Three job seekers (just in the past two days) have complained to me about their experiences with other resume writers:
“This resume doesn’t say anything about me.”
“They left out the most important part.”
“They just didn’t get me.”
The common thread? Each of these three people paid $150 or less for their resume. They went the inexpensive route, a seemingly smart maneuver when money’s tight. But now, they have a resume that isn’t serving their needs, and they’re out 150 bucks.
Anyone of sane mind wants to save money when they’re out of work or under the ominous shadow of looming unemployment. It’s hard to justify shelling out $1,000+ on a resume when there’s no revenue coming in. Ironically, it’s those who attempt to save money up front who end up spending more in the long-run.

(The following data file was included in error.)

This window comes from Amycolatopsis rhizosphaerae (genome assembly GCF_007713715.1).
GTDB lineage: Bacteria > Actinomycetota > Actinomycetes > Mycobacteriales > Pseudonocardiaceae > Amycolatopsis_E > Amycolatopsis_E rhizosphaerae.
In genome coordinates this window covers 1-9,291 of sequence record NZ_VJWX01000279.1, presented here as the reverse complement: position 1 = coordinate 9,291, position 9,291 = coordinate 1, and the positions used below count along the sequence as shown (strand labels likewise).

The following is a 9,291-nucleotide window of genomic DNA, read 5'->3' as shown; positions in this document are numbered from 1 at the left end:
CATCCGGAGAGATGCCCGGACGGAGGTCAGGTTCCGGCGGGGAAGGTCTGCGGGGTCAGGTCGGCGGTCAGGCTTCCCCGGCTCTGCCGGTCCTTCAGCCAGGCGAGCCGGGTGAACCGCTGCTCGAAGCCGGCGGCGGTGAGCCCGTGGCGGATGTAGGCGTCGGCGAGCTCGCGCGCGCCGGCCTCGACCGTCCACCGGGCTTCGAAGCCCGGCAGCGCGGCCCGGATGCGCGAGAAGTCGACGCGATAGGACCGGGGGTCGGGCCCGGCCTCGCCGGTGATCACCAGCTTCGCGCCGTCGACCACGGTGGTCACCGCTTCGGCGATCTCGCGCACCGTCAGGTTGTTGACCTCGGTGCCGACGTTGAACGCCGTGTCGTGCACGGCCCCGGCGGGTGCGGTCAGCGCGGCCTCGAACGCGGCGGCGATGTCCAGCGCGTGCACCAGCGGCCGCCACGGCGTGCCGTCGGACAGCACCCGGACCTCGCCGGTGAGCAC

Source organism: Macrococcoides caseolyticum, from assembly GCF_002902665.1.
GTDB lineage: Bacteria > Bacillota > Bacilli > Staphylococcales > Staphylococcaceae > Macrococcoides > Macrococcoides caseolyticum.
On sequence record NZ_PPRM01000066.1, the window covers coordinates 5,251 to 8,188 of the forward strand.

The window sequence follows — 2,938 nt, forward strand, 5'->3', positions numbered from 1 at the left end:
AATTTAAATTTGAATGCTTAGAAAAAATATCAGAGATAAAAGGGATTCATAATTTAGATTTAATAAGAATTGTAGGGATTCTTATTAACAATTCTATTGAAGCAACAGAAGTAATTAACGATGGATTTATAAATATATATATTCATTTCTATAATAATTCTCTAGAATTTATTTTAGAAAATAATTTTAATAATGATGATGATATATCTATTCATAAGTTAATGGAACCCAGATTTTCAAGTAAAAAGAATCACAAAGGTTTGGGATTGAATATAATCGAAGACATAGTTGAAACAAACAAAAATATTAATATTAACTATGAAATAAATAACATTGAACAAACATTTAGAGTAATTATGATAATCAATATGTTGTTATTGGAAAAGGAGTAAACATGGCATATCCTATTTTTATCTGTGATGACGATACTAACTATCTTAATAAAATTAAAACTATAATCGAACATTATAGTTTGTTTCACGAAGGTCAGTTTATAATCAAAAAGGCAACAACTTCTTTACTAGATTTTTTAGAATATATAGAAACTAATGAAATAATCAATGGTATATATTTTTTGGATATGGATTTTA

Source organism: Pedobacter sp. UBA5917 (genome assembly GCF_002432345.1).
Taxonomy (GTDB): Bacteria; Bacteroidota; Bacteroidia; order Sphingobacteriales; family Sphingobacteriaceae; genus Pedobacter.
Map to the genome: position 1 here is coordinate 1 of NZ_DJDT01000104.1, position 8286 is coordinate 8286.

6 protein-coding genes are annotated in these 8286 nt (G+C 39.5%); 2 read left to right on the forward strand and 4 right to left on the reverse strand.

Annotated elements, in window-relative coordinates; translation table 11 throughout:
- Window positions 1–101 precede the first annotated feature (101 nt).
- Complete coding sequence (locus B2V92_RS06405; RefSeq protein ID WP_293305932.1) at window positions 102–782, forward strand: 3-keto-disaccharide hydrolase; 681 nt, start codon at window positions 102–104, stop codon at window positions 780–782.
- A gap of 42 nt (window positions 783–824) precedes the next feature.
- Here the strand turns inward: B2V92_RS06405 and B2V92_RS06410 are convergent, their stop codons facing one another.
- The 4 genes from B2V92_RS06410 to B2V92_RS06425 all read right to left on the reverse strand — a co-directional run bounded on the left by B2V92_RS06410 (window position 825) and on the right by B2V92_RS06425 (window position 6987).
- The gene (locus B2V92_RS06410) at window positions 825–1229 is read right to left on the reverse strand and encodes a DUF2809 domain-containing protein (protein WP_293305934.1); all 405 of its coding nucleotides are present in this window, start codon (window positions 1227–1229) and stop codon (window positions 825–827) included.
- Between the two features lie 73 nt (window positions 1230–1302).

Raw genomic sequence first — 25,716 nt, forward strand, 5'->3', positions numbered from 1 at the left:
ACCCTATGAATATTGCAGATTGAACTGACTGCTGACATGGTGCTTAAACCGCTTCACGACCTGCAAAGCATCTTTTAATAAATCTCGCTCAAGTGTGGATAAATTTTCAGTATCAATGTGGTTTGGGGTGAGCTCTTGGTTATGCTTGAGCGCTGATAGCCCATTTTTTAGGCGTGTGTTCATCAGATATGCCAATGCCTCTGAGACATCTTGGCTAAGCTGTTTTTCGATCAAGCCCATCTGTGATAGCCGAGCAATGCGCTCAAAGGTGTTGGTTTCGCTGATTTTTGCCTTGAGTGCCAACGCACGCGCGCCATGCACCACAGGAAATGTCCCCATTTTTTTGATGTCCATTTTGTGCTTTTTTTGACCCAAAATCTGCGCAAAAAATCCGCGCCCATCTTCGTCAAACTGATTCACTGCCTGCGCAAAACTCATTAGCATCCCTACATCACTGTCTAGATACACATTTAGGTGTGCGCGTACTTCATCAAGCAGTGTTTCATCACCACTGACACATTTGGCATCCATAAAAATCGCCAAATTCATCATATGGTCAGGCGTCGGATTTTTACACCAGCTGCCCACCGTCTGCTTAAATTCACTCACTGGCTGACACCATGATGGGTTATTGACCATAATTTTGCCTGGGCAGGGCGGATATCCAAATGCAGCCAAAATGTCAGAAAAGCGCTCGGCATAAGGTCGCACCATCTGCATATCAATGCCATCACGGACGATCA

Allow me to explain:
So take the wiser (and predictably less expensive) route: Opt for a seasoned, quality resume writer with the credentials, years’ experience, and personal touch to make you look good on paper. You’ll be glad you did